Because of the health threat to children, California in 2003 banned idling of school buses. Under the state law, California school bus drivers must turn off their engines when they arrive and restart them no earlier than 30 seconds before departing.
At least 17 other states also have state or local rules that limit idling, some for all vehicles and others for just buses.
In most cities, kids’ exposure is greatest while they are actually inside the bus. According to one study in Los Angeles, people are exposed to 40 times more exhaust while riding in a bus than they are while waiting at the bus stop.
But in New York City, pollution at bus stops is unusually high because of urban street canyons--tall buildings and narrow streets that trap pollution at the street level. Particulates at ground level can be up to 175 percent higher than on the rooftops, depending on which direction the wind is blowing.
In the new study, air quality was monitored over 16 days at the end of the school day. Monitoring devices were positioned near the Reece School, which is also near two other East Harlem schools. Minute-by-minute readings were taken of particulate matter and black carbon and the results were compared to background pollution, according to the study, which was published in the journal Science of the Total Environment.
The researchers found that fine particulates were higher than black carbon, but changes in concentration were not related to traffic, suggesting that the street canyon was trapping the particles. Black carbon concentrations, however, were significantly related to idling and passing diesel vehicles. Because background data on black carbon have never been recorded, researchers are unable to say whether it is significantly higher during the dismissal period.
The findings have prompted several environmental and community groups to start developing policies and educational programs to manage traffic, improve air quality, and reduce absenteeism related to asthma attacks.
When the Asthma Free School Zone was founded, director Rebecca Kalin took on the idling problem by targeting the worst offenders.
“The most egregious example was yellow school buses, and nobody seemed to be paying attention at all,” said Kalin.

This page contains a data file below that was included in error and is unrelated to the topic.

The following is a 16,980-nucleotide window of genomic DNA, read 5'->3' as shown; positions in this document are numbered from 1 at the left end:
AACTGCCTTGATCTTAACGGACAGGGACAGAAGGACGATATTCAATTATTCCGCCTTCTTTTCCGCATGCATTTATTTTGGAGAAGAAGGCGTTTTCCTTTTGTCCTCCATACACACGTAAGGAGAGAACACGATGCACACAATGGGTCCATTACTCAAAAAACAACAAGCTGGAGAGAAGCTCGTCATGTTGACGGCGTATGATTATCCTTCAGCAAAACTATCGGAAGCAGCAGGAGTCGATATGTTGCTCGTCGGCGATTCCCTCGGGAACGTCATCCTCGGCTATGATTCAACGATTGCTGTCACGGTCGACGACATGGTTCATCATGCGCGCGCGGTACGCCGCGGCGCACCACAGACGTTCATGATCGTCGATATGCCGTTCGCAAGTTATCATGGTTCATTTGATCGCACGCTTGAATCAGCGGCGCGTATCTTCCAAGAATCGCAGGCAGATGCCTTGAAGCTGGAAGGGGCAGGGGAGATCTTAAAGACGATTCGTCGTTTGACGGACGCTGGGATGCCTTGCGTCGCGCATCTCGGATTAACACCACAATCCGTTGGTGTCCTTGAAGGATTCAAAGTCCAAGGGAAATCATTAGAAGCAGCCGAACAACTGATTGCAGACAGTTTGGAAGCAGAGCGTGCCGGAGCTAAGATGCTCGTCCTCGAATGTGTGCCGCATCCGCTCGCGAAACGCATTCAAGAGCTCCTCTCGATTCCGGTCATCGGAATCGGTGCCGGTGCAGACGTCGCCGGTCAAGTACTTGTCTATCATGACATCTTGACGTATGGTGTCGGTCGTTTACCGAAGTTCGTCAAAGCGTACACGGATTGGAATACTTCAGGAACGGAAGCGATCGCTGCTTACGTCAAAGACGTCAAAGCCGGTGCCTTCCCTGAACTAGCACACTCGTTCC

After a phone call in 2004 to then Attorney General Eliot Spitzer, a representative from Mayor Michael R. Bloomberg’s office met with Kalin the next day, and within eight months, the city sued the largest school bus companies, forcing the school bus operators to train drivers to limit idling.
In April, the maximum idling time in a school zone was reduced from three minutes (the maximum time elsewhere in the city) to one minute. The law, however, is difficult to monitor and rarely enforced.
A spokesperson for the New York City Department of Education said there is little that schools can do to make sure bus drivers comply because buses are privately operated and enforcement is the police department’s job.
“I’m really concerned about the city situation, but it’s improving all the time,” Kalin said. There’s a loop-hole in the law that exempts private schools and doesn’t require them to post no idling signs, she said.
The New York Department of Environmental Conservation granted traffic enforcement officers the authority to ticket school buses that violate idling laws in an effort to encourage bus companies to retrofit their buses. The fines begin at $220, and reach $2,000 for repeat offenders.
Isabelle Silverman, an attorney with the Environmental Defense Fund, said it makes sense to allow these officers to ticket idlers since “they are out there walking the streets, breathing in the pollution.”
“We want them to fix the problem, not to just have to pay,” said Anhthu Hoang, General Counsel for West Harlem Environmental Action, Inc., a community environmental justice group. “We want them to lower their emissions.”